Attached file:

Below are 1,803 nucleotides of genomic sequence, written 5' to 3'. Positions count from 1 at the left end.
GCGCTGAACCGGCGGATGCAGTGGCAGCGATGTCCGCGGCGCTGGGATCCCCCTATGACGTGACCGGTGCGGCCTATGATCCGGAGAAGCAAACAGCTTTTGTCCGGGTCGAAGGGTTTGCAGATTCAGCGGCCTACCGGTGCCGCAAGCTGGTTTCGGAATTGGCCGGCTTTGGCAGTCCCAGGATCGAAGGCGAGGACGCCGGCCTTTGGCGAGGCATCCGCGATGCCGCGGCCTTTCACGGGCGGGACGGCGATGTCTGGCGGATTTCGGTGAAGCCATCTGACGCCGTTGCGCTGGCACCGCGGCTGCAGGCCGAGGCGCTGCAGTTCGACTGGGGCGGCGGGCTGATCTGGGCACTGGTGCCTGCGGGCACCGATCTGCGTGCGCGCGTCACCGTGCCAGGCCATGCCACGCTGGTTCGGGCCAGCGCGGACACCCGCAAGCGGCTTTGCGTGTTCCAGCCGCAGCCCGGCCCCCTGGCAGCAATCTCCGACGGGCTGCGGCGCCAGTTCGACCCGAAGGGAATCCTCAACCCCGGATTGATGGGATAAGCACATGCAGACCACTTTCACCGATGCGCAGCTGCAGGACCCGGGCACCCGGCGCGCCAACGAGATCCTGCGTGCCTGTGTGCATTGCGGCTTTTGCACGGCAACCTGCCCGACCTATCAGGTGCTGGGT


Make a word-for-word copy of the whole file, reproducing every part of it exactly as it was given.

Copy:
Below are 1,803 nucleotides of genomic sequence, written 5' to 3'. Positions count from 1 at the left end.
GCGCTGAACCGGCGGATGCAGTGGCAGCGATGTCCGCGGCGCTGGGATCCCCCTATGACGTGACCGGTGCGGCCTATGATCCGGAGAAGCAAACAGCTTTTGTCCGGGTCGAAGGGTTTGCAGATTCAGCGGCCTACCGGTGCCGCAAGCTGGTTTCGGAATTGGCCGGCTTTGGCAGTCCCAGGATCGAAGGCGAGGACGCCGGCCTTTGGCGAGGCATCCGCGATGCCGCGGCCTTTCACGGGCGGGACGGCGATGTCTGGCGGATTTCGGTGAAGCCATCTGACGCCGTTGCGCTGGCACCGCGGCTGCAGGCCGAGGCGCTGCAGTTCGACTGGGGCGGCGGGCTGATCTGGGCACTGGTGCCTGCGGGCACCGATCTGCGTGCGCGCGTCACCGTGCCAGGCCATGCCACGCTGGTTCGGGCCAGCGCGGACACCCGCAAGCGGCTTTGCGTGTTCCAGCCGCAGCCCGGCCCCCTGGCAGCAATCTCCGACGGGCTGCGGCGCCAGTTCGACCCGAAGGGAATCCTCAACCCCGGATTGATGGGATAAGCACATGCAGACCACTTTCACCGATGCGCAGCTGCAGGACCCGGGCACCCGGCGCGCCAACGAGATCCTGCGTGCCTGTGTGCATTGCGGCTTTTGCACGGCAACCTGCCCGACCTATCAGGTGCTGGGT